The agency is proposing to upgrade Standard No. 208, Occupant Crash Protection, to require advanced air bags. The advanced air bags would be required in some new passenger cars and light trucks beginning September 1, 2002, and in all new cars and light trucks beginning September 1, 2005.
The agency is proposing to add a new set of requirements to prevent air bags from causing injuries and to expand the existing set of requirements intended to ensure that air bags cushion and protect occupants in frontal crashes. There would be several new performance requirements to ensure that the advanced air bags do not pose unreasonable risks to out-of-position occupants. The proposal gives alternative options for complying with those requirements so that vehicle manufacturers would be free to choose from a variety of effective technological solutions and to develop new ones if they so desire. With this flexibility, they could use technologies that modulate or otherwise control air bag deployment so deploying air bags do not cause serious injuries or that prevent air bag deployment if children or out-of-position occupants are present. To ensure that the new air bags are designed to avoid causing injury to a broad array of occupants, the agency would test the air bags using test dummies representing 12-month-old, 3-year-old, and 6-year-old children and 5th percentile adult females.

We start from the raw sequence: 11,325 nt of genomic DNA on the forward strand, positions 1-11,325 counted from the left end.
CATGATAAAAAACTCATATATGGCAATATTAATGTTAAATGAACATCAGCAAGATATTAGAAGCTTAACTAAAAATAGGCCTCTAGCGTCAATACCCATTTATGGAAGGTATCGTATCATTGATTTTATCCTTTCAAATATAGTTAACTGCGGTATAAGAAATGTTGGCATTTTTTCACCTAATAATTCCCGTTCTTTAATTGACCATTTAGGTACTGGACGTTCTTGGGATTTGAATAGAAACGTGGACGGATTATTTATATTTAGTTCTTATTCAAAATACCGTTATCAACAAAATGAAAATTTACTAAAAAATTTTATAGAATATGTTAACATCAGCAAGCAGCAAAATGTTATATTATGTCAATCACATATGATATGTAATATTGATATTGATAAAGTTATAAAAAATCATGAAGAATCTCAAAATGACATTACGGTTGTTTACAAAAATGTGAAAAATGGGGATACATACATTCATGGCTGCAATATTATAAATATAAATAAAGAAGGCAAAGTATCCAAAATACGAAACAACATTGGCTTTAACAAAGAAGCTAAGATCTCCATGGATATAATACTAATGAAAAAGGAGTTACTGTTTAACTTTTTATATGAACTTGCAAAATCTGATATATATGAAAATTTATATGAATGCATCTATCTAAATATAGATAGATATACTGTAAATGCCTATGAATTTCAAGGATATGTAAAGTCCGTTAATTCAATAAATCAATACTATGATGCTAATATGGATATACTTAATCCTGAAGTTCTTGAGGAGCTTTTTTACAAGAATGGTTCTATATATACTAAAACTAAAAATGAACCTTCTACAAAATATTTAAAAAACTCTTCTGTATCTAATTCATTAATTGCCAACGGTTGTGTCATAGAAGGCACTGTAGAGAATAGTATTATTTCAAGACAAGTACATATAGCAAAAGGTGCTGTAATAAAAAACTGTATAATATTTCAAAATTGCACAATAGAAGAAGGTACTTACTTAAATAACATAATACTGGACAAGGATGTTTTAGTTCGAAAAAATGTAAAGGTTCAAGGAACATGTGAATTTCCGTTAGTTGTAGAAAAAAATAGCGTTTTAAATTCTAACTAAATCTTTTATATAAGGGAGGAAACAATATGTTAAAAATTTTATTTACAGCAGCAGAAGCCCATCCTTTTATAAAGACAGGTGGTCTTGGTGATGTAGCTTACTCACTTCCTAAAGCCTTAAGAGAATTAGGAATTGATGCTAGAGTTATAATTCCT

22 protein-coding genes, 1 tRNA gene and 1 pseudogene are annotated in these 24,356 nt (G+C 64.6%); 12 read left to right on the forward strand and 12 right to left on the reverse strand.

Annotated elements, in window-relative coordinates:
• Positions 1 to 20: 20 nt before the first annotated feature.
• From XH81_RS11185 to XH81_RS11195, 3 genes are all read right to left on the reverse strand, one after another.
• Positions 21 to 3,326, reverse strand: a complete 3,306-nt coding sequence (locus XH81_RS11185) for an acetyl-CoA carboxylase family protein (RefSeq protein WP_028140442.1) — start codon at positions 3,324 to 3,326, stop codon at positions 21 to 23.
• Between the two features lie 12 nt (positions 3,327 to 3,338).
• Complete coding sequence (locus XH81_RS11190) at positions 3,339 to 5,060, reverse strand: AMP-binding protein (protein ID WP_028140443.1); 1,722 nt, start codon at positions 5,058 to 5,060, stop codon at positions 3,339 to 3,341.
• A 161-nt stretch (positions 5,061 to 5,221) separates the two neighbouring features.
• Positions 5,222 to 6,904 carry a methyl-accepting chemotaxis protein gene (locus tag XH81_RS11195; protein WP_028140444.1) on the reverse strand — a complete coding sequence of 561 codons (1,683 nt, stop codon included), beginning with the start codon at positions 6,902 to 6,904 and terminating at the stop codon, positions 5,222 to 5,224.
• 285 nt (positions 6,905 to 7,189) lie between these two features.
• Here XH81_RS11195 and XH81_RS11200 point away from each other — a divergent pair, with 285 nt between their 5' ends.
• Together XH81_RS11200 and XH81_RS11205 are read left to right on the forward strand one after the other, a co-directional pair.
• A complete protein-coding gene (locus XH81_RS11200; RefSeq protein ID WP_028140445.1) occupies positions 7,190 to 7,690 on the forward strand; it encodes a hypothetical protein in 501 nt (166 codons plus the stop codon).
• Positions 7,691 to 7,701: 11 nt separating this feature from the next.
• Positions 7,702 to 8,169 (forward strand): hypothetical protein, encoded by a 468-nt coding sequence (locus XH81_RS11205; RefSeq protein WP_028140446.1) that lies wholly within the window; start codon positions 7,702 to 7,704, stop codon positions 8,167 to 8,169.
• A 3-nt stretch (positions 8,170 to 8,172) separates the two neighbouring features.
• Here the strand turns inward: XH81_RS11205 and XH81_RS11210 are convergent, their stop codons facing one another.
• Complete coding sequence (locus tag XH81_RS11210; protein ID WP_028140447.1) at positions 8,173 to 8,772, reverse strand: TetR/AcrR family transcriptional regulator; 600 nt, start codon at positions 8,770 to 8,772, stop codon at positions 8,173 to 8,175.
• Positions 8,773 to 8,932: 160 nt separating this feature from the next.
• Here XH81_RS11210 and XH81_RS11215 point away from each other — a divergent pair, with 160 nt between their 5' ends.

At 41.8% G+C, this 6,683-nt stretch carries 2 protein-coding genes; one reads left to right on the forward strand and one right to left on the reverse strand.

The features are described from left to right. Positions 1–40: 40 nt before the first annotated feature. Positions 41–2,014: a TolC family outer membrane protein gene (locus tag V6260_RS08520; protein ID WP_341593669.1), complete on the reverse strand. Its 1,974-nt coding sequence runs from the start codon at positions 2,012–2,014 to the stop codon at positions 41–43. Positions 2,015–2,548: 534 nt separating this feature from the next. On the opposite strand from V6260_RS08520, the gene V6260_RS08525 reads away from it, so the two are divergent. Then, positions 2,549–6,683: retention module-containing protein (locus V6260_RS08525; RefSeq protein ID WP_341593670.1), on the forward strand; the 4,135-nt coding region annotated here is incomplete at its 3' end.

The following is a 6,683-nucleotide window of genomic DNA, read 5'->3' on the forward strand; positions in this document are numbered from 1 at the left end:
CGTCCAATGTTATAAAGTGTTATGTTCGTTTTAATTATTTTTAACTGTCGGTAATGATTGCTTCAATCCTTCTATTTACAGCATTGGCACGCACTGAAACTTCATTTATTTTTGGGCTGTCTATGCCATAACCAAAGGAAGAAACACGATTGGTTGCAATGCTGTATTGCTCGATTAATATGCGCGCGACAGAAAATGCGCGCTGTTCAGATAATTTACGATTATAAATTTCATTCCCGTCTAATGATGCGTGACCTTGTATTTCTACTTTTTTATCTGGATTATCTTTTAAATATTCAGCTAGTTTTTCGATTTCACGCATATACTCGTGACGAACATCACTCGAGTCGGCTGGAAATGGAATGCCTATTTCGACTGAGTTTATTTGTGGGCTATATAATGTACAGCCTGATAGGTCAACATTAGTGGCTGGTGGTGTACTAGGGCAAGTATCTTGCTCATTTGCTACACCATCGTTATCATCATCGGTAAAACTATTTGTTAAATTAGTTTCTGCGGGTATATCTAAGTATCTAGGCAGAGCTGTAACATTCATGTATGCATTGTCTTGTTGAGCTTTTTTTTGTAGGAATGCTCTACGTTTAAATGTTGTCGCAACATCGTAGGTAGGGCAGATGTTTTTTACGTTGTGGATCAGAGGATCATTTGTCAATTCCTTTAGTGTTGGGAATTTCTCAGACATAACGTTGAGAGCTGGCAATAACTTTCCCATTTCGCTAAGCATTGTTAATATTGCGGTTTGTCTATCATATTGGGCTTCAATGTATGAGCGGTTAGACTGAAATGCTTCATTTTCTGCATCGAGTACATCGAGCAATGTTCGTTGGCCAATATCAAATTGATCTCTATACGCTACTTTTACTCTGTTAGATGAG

The agency is also proposing to ensure that the new air bags are designed to cushion and protect a broader array of belted and unbelted occupants, including teenagers and small women. The standard's current dynamic crash test requirements specify the use of 50th percentile adult male dummies only. Under the proposal, the agency would also use 5th percentile adult female dummies in the future. The weight and size of these dummies are representative of not only small women, but also many teenagers.
In addition to the existing rigid barrier test, representing a relatively "stiff" or "hard" pulse crash in perpendicular tests and a more moderate pulse crash in angled tests, the agency is proposing to add a deformable barrier crash test, representing a relatively "soft" pulse crash. In relatively "soft" pulse crashes, some current air bags do not deploy until after the occupants have moved so far forward that they are near the air bag cover when deployment begins. Such "late deployments" lead to high risks of injury. This proposed new crash test requirement is intended to ensure that air bag systems are designed so that the air bag deploys earlier, before normally seated occupants, including small-statured ones, move too close to the air bag. The agency is proposing to use 5th percentile adult female dummies in this test. If an air bag opens in time for small-statured occupants, who generally sit relatively far forward, it will open in time for taller occupants, who sit farther back.
The agency is proposing to phase out the unbelted sled test option as requirements for advanced air bags are phased in. Finally, NHTSA is proposing new and/or upgraded injury criteria for all of the standard's test requirements.